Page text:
Depending on the internal organisation of single Member States, regions or local authorities are responsible of the development, implementation and reporting of Air Quality Plans.
Given the localised nature of the drivers and consequences of air pollution on citizens’ health, municipal and local authorities are often best placed to implement effective measures to improve air quality, due to their knowledge of the territory, actors and policy levers (e.g. urban planning, infrastructure/traffic management, housing permits, parking policy, etc.).
Air quality is one of the twelve priority themes of the “Urban Agenda for the EU” and the related Urban Action Partnership for Air Quality is dedicated to implement solutions to ensure a good air quality for human health (Pact of Amsterdam, May 2016). In order to do so, regulatory and technical actions have to be undertaken to curb air pollution by intervening on its main sources (e.g. transport, energy, agricultural sector).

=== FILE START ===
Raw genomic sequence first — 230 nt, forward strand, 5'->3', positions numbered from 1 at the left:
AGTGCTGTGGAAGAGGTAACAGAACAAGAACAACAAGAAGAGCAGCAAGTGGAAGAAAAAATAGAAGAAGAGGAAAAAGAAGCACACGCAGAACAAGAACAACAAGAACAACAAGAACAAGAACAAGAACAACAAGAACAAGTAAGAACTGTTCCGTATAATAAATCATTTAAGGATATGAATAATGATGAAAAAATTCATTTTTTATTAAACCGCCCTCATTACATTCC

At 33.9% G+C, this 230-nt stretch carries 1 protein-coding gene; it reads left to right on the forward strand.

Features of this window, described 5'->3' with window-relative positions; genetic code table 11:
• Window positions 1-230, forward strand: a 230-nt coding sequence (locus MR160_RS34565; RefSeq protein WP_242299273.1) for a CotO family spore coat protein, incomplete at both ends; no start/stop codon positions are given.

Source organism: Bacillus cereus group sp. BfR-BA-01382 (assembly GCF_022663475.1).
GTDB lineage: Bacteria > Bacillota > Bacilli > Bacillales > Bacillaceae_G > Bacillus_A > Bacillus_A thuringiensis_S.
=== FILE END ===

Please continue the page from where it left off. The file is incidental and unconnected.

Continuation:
A new guidance document published by the European Investment Bank is intended as a supporting tool for the main actors at EU, national, regional, metropolitan and urban level to identify, integrate and improve traditional and innovative financing schemes dedicated to the implementation of air quality measures. In doing so, the guidance seeks to highlight opportunities to leverage the involvement of both private and public financial resources.